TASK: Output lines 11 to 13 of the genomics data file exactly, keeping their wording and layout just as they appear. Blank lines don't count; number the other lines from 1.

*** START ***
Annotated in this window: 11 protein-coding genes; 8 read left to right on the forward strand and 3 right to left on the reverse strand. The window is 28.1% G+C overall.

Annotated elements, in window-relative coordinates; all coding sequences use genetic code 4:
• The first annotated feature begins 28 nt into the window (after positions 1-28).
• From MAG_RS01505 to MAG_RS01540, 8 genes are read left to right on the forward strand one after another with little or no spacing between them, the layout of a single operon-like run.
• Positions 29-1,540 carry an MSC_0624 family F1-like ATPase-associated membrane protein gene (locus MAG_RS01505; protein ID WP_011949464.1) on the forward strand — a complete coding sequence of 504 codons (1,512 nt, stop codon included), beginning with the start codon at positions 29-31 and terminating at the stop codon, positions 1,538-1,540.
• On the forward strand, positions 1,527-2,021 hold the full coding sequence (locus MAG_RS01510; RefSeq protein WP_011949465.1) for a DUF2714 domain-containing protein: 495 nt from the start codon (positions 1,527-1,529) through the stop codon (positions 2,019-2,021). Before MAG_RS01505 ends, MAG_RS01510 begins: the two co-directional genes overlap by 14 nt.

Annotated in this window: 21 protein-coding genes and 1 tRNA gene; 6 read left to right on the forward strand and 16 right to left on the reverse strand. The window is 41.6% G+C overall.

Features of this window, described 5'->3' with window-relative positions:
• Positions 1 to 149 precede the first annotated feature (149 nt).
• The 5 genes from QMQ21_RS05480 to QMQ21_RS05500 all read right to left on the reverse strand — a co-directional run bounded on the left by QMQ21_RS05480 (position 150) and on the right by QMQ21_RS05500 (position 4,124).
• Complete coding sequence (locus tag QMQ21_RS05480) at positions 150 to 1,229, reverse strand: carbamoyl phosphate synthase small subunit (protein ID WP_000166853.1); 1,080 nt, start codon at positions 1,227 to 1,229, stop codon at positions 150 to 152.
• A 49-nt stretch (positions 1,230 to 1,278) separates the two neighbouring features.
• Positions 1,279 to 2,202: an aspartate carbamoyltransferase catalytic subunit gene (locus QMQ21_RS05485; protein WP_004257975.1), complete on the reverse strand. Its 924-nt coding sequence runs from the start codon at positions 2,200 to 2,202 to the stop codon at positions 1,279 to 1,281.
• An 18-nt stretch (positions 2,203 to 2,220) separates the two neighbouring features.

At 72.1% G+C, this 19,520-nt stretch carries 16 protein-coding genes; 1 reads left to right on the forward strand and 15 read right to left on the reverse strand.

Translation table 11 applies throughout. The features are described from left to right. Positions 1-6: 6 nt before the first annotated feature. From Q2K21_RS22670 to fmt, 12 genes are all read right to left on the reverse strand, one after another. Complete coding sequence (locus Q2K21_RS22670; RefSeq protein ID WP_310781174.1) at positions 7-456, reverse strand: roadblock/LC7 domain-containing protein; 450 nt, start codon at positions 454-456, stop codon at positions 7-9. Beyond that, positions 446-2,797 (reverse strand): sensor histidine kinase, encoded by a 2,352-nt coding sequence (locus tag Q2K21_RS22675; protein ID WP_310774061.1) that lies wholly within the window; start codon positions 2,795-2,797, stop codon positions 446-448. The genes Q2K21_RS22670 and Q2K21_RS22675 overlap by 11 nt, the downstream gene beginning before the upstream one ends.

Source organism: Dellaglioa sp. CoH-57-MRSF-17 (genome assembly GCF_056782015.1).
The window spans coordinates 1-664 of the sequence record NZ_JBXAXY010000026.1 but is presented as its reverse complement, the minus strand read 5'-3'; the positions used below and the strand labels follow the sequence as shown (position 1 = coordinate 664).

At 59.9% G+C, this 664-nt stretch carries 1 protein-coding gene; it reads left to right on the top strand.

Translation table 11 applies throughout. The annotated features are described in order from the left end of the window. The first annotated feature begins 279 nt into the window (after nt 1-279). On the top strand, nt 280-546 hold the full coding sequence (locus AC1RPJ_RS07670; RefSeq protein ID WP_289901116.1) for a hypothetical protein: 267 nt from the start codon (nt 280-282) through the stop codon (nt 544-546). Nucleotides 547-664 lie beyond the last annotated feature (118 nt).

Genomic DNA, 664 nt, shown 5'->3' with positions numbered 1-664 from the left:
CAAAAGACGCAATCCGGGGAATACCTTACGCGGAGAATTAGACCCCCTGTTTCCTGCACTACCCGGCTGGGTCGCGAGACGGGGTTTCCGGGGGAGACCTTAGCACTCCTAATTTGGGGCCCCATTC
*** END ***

• Complete coding sequence (locus tag QMQ21_RS05480) at positions 150 to 1,229, reverse strand: carbamoyl phosphate synthase small subunit (protein ID WP_000166853.1); 1,080 nt, start codon at positions 1,227 to 1,229, stop codon at positions 150 to 152.
• A 49-nt stretch (positions 1,230 to 1,278) separates the two neighbouring features.
• Positions 1,279 to 2,202: an aspartate carbamoyltransferase catalytic subunit gene (locus QMQ21_RS05485; protein WP_004257975.1), complete on the reverse strand. Its 924-nt coding sequence runs from the start codon at positions 2,200 to 2,202 to the stop codon at positions 1,279 to 1,281.